http://www.ncbi.nlm.nih.gov/pmc/articles/PMC6517955PMC
April 2019

Long-Term Outcome of Potential Celiac Disease in Genetically at-Risk Children: The Prospective CELIPREV Cohort Study.

J Clin Med 2019 Feb 5;8(2). Epub 2019 Feb 5.

Department of Pediatrics, Marche Polytechnic University, 60123 Ancona, Italy.

Background: The long-term outcome of potential celiac disease (CD) is still a debated issue. We aimed to evaluate the progression of potential CD versus overt CD after 10-years of follow-up in a cohort of children genetically predisposed to CD.

Methods: The CELIPREV study is prospectively following from birth 553 children with CD-predisposing HLA genes. Children with a diagnosis of potential CD continued to receive a normal diet and repeated the serological screening for CD every year. An intestinal biopsy was taken in presence of persistent positive serology.

Results: Overall, 26 (4.7%) children received a diagnosis of potential CD (50% females, median age 24 months). All children were symptom-free. Twenty-three children continued a gluten-containing diet; at 10 years from the first biopsy, three children developed overt CD (13%), 19 (83%) became antibodies negative at 1 year from the first biopsy and remained negative up to 10 years of follow-up and one subject (4%) had fluctuating antibody course with transiently negative values and persistently negative biopsy.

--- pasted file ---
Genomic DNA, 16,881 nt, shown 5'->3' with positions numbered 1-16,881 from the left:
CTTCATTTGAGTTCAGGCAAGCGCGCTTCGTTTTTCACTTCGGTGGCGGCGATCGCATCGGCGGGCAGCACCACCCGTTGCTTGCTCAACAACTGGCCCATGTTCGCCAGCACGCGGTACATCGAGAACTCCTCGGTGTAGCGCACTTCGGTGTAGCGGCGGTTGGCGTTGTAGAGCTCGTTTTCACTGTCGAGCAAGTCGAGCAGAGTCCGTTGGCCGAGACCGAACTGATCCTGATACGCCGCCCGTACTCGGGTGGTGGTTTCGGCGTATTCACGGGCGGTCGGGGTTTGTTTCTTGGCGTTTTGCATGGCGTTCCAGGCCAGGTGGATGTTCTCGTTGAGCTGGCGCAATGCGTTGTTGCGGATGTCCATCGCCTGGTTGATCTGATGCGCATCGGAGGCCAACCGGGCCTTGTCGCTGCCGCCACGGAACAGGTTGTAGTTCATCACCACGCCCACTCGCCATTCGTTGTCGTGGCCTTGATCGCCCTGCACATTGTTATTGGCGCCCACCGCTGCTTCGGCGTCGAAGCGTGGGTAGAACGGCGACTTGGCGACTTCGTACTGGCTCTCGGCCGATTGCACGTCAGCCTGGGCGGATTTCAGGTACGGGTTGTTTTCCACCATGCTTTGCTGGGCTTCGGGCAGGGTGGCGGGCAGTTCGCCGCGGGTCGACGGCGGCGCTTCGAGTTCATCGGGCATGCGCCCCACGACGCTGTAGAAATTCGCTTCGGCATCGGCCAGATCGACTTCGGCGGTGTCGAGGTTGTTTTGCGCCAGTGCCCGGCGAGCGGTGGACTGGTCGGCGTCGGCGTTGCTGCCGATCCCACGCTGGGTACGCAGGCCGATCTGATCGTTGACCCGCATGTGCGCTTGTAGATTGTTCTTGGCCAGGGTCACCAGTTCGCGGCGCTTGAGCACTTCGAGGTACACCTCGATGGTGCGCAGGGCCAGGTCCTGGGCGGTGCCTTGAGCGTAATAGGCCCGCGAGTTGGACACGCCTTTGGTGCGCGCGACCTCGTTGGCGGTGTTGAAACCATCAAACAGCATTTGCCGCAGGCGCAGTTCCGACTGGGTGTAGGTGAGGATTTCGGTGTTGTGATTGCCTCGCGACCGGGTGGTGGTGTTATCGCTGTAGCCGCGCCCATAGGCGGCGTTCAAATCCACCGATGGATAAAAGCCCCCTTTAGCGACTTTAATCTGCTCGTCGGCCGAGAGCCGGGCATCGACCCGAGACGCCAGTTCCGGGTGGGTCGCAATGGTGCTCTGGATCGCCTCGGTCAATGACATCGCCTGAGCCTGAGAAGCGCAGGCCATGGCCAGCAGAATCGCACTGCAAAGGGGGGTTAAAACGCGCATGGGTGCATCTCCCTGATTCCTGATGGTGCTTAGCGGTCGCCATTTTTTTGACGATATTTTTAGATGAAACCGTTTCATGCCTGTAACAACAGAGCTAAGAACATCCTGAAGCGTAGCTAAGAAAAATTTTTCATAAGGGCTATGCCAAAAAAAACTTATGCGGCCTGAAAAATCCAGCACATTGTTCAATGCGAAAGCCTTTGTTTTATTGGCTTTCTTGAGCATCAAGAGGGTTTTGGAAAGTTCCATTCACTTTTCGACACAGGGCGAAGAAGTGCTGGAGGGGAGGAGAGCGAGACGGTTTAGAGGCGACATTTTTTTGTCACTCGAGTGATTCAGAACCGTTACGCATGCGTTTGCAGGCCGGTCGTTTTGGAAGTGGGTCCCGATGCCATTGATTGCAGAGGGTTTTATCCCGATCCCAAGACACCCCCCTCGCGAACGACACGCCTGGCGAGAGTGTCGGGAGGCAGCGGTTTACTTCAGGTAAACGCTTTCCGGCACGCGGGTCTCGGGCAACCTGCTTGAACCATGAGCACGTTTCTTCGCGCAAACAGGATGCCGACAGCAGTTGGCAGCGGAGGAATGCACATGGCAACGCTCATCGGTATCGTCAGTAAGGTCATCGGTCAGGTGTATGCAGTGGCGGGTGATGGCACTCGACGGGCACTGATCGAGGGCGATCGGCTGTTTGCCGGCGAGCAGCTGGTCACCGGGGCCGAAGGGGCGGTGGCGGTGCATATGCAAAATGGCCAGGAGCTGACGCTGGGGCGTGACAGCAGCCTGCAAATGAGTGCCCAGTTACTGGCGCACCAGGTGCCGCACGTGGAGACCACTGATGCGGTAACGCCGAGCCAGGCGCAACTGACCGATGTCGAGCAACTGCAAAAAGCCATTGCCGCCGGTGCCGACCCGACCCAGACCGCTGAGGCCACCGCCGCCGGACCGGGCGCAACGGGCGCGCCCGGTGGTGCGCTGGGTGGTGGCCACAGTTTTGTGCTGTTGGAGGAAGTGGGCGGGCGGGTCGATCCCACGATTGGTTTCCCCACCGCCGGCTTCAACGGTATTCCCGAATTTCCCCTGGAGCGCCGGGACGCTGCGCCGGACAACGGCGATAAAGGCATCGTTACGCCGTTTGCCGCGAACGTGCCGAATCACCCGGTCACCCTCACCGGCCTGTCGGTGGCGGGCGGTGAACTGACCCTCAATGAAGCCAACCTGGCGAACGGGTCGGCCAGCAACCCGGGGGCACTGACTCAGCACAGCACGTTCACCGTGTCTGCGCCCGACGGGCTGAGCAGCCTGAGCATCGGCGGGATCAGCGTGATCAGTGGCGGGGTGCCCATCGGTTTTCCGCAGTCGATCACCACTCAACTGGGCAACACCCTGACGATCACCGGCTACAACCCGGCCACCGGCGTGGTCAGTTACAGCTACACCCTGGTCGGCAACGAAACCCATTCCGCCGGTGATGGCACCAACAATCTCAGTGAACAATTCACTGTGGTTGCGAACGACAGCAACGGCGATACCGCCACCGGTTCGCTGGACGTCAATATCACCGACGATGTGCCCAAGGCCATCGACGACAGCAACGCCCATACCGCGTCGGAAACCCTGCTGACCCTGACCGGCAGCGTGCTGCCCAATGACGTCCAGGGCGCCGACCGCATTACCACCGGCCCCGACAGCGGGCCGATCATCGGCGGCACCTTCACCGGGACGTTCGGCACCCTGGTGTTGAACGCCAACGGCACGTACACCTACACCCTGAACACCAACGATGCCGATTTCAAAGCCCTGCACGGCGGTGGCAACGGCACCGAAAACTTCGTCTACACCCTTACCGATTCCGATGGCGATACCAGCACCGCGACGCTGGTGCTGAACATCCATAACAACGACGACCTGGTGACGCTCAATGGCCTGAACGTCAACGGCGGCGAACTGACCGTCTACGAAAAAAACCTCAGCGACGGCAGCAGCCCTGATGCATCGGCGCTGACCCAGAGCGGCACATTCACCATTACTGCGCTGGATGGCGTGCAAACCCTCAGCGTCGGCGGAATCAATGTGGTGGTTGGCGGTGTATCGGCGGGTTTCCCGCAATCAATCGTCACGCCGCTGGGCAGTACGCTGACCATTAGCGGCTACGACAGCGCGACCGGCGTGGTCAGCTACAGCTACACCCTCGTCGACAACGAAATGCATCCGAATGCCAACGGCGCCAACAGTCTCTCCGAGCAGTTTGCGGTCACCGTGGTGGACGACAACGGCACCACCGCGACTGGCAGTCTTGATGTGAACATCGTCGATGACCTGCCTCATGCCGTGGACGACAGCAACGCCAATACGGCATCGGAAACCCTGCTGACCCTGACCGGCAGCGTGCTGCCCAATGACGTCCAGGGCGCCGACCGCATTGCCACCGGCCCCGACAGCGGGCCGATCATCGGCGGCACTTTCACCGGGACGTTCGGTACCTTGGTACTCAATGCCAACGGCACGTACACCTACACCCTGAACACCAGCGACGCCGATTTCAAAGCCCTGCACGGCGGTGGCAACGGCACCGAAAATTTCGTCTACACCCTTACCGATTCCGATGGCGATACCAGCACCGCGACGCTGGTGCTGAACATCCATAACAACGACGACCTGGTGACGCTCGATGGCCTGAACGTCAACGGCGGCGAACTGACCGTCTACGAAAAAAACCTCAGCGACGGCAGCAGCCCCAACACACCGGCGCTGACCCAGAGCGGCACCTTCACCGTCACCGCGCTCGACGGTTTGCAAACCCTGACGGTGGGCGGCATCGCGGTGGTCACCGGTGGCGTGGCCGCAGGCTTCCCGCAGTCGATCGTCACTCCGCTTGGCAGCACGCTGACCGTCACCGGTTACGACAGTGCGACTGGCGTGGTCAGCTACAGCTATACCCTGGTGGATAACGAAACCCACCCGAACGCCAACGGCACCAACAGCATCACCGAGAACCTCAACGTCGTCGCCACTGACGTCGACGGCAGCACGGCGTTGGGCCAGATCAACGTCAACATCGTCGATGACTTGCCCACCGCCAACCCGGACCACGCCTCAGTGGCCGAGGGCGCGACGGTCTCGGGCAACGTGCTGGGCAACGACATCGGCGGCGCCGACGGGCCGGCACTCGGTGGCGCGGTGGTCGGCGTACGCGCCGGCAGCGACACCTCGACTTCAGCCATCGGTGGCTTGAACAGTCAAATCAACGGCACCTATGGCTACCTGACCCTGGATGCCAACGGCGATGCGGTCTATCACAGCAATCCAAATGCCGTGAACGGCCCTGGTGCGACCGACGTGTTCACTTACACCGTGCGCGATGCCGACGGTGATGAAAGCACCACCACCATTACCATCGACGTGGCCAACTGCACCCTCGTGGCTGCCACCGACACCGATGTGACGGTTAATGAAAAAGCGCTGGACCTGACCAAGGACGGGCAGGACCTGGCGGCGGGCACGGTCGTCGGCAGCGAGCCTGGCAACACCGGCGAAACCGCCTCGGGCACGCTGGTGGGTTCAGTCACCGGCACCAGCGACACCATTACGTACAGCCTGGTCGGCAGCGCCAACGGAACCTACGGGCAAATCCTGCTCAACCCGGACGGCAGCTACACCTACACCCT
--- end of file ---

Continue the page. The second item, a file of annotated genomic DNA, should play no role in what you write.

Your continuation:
Conclusions: In children genetically predisposed to CD with a diagnosis of potential CD the risk of progression to overt CD while on a gluten-containing diet is very low in the long-term.
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http://dx.doi.org/10.3390/jcm8020186DOI Listing
http://www.ncbi.nlm.nih.gov/pmc/articles/PMC6406363PMC
February 2019